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Group looking to reach out to local youth

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A small group of concerned citizens from across the district is looking at youth services in the area, and held a mini-summit Monday night to get some input from both youth and interested residents.

“The purpose is to explore ways to best serve the youth of our community,” said Erma Armit, who sits on and helped establish the Core Youth Steering Committee.

The group wants to get a sense of what services are already available, identify any gaps, and then try to fill them.

“We’re not here to replace any existing programs. It’s to encourage what’s going on,” noted committee member Clem Lehmann.

“It’s not competition for but complementing youth services in our communities,” agreed Rev. Andrew Hall, another committee member.

Besides the seven committee members, five youths and four adults attended the mini-summit held at 324 Victoria Ave. (the former St. Andrew’s Presbyterian Church).

The guests answered a set of questions, including identifying any services currently available for youth, the challenges these services face, the challenges local youth face, the current needs of youth and youth services, and what is missing.

Committee member Debbie Friesen said she was pleased with the turnout, but felt the group still needed to consult with many more groups and interested parties.

“There’s still a lot more out there to discover,” she stressed.

Rev. Hall noted the committee is in an information-gathering stage right now. In addition to the mini-summit, it has distributed a Youth Concerns Survey to youth and adults in district communities.

“We’ll take tonight’s information and supplement the survey with that,” he said.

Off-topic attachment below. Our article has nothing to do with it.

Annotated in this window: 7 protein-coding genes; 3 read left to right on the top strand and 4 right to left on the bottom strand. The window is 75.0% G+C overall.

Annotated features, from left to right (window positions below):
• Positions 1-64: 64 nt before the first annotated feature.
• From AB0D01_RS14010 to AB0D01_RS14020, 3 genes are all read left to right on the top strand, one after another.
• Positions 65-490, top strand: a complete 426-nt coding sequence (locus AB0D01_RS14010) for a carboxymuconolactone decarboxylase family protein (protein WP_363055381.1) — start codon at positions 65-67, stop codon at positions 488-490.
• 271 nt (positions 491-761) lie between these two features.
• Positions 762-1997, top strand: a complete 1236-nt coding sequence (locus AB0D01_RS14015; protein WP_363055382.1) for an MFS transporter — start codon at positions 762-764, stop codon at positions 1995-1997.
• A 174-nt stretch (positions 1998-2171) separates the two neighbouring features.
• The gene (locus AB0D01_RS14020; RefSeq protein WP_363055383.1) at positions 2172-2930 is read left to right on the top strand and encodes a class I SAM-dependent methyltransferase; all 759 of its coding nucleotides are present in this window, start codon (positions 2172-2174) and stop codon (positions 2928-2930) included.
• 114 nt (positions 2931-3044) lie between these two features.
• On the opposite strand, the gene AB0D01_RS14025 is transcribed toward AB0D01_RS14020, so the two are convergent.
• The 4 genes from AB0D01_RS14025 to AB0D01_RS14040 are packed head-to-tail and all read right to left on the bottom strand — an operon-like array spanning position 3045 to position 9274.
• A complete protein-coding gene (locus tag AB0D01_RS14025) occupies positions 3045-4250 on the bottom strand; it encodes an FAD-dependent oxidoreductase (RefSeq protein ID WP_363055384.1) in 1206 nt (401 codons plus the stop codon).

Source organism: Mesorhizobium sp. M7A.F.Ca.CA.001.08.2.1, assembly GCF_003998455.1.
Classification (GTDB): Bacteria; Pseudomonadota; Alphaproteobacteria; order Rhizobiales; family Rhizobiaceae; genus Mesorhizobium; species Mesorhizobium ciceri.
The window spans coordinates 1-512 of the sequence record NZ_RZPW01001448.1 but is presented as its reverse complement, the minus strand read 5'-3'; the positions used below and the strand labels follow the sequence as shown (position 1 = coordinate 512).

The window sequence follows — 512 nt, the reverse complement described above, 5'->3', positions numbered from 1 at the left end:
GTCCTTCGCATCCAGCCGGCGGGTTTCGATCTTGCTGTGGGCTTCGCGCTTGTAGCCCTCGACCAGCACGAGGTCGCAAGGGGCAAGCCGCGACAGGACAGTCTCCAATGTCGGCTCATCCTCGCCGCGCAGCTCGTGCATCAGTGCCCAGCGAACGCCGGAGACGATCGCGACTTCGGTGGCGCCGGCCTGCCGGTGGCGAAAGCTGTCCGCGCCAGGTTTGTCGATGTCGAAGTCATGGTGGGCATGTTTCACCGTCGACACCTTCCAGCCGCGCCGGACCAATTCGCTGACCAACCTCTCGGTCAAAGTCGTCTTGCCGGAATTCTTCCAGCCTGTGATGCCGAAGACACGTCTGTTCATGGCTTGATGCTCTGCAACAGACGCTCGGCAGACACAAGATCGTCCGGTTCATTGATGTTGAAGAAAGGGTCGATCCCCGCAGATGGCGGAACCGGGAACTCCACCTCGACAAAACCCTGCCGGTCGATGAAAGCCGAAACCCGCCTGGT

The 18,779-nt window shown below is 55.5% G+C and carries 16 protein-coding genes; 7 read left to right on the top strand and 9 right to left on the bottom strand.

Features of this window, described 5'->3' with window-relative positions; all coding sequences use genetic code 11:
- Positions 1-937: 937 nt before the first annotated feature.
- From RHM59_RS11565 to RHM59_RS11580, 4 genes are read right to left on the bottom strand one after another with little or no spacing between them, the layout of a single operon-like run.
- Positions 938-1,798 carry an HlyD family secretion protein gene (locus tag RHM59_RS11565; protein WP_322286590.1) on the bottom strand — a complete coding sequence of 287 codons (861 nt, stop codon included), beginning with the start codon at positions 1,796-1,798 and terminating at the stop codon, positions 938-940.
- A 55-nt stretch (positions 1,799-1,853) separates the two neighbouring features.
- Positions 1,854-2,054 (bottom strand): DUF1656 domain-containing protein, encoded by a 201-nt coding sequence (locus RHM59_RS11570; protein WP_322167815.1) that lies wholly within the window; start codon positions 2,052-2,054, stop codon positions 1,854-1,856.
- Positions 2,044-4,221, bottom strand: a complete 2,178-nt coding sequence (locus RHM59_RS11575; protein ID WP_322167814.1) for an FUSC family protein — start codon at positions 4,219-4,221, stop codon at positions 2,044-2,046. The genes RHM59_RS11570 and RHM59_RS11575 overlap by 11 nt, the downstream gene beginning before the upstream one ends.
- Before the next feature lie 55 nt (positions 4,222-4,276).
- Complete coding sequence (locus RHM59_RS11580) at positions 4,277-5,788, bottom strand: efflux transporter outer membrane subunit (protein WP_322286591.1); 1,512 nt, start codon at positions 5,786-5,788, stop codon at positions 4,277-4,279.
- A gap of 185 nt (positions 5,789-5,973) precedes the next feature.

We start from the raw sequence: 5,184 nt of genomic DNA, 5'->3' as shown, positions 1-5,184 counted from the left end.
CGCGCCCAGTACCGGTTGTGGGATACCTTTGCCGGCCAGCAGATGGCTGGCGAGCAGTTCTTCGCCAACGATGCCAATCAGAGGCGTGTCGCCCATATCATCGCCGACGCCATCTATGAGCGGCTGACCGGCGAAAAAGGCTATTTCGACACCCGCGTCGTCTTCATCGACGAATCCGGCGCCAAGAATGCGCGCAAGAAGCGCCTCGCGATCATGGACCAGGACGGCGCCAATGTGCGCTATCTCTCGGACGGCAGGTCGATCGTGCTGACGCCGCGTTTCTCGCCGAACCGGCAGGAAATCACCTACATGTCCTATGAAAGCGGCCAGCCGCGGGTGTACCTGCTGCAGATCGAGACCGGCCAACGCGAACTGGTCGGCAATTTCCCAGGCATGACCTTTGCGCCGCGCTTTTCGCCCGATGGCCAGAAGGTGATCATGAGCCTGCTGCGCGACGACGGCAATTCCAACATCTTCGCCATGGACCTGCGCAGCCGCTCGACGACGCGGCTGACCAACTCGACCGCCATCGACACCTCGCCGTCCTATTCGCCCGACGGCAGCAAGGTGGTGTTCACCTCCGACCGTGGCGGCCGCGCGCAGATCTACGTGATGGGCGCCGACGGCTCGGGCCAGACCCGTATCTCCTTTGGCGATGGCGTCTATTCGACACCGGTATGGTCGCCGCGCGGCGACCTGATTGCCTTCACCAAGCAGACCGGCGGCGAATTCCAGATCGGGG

“We’re trying to get a broad spectrum of the community,” committee member Clare Brubacher noted.

The survey includes questions such as “What services for youth are available that develop healthy morals, values, and character?” and “How effective are these services?”

The survey also asks “How concerned are you about the morals, values, and character of teens in our community?” “What is your major concern?” and “How can your concerns be addressed?”

Rev. Hall said the group hopes to have the surveys processed and all information gathering completed in May. By the fall, they hope to identify any missing services for youths and try to fill the gap.

“We want to be able to say, ‘This is the service we see as needed’ and develop a strategy for how to implement that in the community,” he noted.

The end goal is to create a communication network among all youth services in the district so they can keep each other informed and “speak with one voice,” Lehmann said.

“Our mission statement is Christian-based, but not in any particular church or religion,” Armit noted.

“The heart of this group has been that we want to exist to better serve our community,” Rev. Hall said. “That’s really been the heartbeat.”

“We want community support but not just to push our agenda,” noted Friesen. “We want community support because we want to support the community, and reach teens who aren’t being reached.”

The group said one possible outcome of the study could be the identification of the need for a youth drop-in centre here or some other youth-oriented program.

Armit admitted funds would be needed for these projects, but that the committee still is in the early stages and has not yet looked at fundraising options.

Other members of the committee include Laura Godbout and Walter Rogoza.

Anyone interested in filling out a Youth Concerns Survey can contact Armit at 274-5051.

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